Clinical Practice Guidelines

Adrenal crisis and acute adrenal insufficiency

  • Background

    An adrenal crisis is a physiological event caused by an acute relative insufficiency of adrenal hormones. It may be precipitated by physiological stress in a susceptible patient. It should be considered in patients who have a history of:

    • known primary adrenal insufficiency (see below)
    • hypopituitarism (any known pituitary hormone deficit or clinical features indicating increased risk), or
    • previously or currently being on prolonged steroid therapy. 

    Adrenal crisis may also be first presentation of underlying disease or there may be history suggestive of chronic hypoadrenalism. 

    Adrenal hypofunction may be:

     i)   primary:

     e.g. Addison's disease, congenital adrenal hyperplasia, congenital adrenal hypoplasia, adrenoleukodystrophy,  adrenal haemorrhage in newborns or in fulminating infections (Waterhouse-Friedrichsen syndrome)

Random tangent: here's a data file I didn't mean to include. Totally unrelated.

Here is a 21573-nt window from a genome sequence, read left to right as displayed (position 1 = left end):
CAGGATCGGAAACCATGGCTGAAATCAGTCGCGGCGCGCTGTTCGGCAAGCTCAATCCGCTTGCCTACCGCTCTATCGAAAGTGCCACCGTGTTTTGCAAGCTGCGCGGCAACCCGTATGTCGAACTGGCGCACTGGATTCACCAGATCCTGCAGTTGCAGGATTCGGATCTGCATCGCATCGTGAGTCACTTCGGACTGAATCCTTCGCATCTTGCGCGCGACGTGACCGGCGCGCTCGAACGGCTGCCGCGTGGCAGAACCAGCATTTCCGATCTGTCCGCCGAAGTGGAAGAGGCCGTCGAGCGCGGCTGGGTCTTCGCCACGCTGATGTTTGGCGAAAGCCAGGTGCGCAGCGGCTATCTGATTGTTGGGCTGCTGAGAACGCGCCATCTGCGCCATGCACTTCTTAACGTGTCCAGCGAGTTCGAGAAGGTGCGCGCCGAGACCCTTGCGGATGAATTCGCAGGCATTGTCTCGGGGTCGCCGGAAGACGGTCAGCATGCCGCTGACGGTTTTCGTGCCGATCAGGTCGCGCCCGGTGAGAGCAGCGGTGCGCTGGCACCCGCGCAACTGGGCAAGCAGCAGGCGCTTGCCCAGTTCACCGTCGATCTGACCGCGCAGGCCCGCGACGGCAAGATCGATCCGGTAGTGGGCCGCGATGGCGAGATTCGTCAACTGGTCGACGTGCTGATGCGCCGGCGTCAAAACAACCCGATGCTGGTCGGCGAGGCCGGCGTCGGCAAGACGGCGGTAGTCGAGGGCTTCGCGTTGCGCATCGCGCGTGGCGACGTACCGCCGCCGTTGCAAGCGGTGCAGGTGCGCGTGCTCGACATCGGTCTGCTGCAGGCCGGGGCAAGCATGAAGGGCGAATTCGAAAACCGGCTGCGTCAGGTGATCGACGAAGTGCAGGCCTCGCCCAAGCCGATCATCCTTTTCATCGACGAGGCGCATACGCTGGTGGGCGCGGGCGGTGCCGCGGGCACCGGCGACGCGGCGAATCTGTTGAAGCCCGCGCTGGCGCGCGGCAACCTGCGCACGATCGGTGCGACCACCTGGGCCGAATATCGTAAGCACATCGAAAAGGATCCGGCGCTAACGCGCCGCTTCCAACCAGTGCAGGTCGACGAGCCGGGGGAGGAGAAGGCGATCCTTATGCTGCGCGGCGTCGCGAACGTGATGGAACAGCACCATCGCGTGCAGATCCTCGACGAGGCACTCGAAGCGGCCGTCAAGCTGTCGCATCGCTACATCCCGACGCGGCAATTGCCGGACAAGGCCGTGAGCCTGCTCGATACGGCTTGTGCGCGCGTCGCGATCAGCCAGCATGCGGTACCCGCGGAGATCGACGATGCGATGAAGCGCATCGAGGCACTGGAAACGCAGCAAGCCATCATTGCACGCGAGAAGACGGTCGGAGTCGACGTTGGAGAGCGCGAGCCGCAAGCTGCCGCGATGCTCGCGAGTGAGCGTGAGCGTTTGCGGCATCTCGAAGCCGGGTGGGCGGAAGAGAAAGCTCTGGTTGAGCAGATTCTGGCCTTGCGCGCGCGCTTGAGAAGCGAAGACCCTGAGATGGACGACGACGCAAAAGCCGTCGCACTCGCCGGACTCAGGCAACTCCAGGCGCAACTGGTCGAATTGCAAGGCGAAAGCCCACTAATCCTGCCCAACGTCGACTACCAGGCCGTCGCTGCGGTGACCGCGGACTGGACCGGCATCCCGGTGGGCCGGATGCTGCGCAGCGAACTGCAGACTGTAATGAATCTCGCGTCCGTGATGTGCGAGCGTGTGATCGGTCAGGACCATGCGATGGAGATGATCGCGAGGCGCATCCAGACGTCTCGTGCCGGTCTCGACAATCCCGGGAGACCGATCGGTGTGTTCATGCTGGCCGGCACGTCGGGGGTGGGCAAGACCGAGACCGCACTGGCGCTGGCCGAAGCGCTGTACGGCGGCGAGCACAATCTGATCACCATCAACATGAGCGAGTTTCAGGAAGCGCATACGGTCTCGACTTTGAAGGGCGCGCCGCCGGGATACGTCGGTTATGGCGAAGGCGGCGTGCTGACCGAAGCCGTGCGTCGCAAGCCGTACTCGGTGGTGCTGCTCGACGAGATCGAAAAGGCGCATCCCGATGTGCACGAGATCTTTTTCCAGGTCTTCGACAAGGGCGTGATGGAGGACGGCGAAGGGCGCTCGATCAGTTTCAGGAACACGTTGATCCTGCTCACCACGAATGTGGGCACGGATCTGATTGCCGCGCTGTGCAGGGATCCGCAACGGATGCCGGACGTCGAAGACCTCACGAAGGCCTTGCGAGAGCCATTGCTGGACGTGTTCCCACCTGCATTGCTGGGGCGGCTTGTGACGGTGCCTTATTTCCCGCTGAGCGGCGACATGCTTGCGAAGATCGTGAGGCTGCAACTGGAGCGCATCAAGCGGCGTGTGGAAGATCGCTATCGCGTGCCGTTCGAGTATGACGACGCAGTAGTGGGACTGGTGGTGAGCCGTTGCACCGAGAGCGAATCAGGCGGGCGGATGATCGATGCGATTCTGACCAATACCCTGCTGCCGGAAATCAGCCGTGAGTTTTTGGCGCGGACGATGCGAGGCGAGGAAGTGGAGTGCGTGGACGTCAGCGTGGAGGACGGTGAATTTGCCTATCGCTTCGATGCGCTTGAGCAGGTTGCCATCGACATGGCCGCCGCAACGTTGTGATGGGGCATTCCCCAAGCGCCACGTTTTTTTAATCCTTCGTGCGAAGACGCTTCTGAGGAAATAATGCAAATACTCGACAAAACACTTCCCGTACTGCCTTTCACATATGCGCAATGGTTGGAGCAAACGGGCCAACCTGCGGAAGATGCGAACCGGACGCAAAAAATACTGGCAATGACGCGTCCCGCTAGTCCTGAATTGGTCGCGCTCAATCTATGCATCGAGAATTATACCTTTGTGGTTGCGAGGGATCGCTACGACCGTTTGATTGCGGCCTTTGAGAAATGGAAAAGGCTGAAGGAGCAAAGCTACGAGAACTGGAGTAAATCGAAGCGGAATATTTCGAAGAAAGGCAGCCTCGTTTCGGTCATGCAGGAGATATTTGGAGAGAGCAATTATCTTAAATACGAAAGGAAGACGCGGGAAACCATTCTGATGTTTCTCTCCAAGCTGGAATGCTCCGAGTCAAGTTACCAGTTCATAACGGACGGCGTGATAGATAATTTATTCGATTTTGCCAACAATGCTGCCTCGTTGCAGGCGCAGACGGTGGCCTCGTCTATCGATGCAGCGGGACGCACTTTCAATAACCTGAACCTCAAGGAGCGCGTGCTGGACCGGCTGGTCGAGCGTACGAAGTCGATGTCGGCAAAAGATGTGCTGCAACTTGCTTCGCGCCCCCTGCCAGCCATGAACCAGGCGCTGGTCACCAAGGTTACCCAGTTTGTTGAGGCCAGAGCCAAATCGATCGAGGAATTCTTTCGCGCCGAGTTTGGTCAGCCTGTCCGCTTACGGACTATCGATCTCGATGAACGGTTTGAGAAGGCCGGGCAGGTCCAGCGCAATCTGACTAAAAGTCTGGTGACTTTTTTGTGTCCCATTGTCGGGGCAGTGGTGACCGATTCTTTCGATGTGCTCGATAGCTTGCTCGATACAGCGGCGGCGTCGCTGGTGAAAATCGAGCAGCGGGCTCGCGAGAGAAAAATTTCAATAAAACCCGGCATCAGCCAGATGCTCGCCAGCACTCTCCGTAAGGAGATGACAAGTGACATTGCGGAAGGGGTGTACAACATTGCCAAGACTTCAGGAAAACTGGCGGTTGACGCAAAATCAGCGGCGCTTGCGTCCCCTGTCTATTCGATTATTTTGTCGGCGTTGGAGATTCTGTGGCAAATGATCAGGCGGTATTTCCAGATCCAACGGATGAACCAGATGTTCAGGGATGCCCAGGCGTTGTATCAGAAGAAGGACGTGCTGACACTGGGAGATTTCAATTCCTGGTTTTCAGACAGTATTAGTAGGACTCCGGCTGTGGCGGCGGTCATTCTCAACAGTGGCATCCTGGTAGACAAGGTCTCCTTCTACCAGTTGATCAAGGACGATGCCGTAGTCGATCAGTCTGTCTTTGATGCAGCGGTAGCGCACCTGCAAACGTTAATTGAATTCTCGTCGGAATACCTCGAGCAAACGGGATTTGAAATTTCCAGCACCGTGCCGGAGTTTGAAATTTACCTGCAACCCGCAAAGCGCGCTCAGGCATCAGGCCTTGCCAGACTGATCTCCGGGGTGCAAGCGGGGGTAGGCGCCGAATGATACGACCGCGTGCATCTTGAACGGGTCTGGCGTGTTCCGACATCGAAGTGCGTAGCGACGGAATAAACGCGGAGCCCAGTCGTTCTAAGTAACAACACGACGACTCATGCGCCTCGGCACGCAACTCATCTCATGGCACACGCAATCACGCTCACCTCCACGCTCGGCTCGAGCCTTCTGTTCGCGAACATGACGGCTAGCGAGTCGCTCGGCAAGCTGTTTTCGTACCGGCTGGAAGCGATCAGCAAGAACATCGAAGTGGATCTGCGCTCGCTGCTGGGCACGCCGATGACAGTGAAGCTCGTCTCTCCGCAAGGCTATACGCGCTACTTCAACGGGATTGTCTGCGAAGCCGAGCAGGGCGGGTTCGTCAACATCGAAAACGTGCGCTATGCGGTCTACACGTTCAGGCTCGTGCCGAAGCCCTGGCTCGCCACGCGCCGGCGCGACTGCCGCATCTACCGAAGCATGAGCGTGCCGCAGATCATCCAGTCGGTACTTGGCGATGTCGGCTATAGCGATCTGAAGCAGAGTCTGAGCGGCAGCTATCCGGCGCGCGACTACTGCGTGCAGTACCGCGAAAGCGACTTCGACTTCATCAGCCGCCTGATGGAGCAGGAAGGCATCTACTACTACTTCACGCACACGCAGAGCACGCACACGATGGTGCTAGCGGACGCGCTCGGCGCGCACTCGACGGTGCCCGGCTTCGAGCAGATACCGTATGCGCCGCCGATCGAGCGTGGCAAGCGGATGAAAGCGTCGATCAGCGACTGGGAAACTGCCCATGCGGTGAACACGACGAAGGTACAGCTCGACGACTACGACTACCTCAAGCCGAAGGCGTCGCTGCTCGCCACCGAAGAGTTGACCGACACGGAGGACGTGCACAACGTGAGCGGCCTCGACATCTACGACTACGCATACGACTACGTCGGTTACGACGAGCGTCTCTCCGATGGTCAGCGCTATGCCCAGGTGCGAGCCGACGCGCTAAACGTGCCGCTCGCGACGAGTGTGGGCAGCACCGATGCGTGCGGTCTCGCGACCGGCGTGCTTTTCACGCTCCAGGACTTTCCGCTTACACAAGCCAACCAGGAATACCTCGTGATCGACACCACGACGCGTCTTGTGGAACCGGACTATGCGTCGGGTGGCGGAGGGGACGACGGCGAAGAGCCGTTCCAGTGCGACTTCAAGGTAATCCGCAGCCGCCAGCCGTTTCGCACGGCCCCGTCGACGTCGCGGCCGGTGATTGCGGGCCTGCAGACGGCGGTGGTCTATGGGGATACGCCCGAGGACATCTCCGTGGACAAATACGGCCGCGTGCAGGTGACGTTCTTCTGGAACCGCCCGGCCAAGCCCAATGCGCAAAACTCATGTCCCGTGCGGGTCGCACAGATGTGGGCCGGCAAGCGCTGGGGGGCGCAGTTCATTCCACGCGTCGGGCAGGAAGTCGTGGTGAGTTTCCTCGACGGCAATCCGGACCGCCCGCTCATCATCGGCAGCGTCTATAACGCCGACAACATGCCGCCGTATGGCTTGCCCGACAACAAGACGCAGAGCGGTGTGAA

or

    ii)  secondary to deficient ACTH secretion:
        hypopituitarism, cessation of glucocorticoid therapy, pituitary-hypothalamic pathology including cranial irradiation

    Assessment

    Acute adrenal insufficiency occurs in both primary and secondary adrenal failure. 

    Cortisol deficiency presents with weakness, fatigue, anorexia, nausea, vomiting, hypotension and hypoglycaemia. 
    In primary adrenal hypofunction, cortisol deficiency is combined with mineralocorticoid deficiency to cause hyperkalaemia and hyponatraemia, acidosis and dehydration. 

    Pigmentation may be present in primary adrenal failure and there may be CNS signs in ALD

    Investigations

    Investigations to be done in all cases of possible adrenal insufficiency / crisis:

    • Immediate blood glucose using a bedside glucometer. 
    • Serum glucose, urea, sodium and potassium.
    • Arterial or capilliary acid base.

    In many cases the underlying diagnosis will be known.  However, if this is the initial presentation, the following investigations will help with diagnosis

    • 2 ml of clotted blood (serum tube) for analysis of cortisol and 17 hydroxyprogesterone.